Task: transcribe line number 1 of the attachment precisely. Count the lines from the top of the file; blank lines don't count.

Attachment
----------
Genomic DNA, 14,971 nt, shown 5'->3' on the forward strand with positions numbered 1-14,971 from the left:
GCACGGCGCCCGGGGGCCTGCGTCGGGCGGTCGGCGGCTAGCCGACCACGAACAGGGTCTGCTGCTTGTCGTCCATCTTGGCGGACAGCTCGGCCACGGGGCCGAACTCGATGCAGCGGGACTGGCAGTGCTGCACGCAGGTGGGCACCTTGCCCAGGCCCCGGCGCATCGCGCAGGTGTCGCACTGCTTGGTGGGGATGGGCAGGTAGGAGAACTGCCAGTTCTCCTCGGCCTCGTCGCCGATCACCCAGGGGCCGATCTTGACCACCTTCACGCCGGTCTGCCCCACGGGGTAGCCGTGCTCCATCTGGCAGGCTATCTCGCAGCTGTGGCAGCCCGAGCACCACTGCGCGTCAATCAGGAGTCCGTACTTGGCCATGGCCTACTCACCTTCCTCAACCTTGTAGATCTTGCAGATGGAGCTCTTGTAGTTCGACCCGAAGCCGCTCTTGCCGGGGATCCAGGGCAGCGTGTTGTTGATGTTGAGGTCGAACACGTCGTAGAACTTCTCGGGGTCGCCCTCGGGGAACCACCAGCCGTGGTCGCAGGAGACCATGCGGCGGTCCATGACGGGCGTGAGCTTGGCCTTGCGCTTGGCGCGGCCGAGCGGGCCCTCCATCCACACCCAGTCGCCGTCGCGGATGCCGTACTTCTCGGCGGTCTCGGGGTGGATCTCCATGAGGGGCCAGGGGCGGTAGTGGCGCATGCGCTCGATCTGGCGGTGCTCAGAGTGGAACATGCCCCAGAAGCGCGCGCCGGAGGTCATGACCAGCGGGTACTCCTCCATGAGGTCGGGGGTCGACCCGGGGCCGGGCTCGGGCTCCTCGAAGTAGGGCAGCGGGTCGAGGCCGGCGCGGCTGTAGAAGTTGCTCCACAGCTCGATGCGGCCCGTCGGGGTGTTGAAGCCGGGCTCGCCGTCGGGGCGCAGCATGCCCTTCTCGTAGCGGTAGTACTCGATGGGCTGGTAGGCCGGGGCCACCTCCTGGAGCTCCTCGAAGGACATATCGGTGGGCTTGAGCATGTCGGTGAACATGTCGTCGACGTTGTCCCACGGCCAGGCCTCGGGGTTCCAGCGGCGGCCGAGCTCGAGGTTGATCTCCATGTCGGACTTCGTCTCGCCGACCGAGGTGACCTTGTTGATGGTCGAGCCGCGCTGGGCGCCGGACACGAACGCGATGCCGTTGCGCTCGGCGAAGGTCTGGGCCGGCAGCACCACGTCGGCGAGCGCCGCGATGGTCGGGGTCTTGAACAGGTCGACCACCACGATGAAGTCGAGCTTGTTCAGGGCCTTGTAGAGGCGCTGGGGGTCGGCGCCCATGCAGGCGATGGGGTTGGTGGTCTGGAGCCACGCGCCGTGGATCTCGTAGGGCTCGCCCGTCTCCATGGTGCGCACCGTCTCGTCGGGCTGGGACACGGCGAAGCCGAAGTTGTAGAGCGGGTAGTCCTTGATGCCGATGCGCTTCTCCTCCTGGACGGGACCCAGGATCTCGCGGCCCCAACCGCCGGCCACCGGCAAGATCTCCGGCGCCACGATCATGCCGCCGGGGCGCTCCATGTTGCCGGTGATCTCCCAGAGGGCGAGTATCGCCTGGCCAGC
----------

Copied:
Genomic DNA, 14,971 nt, shown 5'->3' on the forward strand with positions numbered 1-14,971 from the left: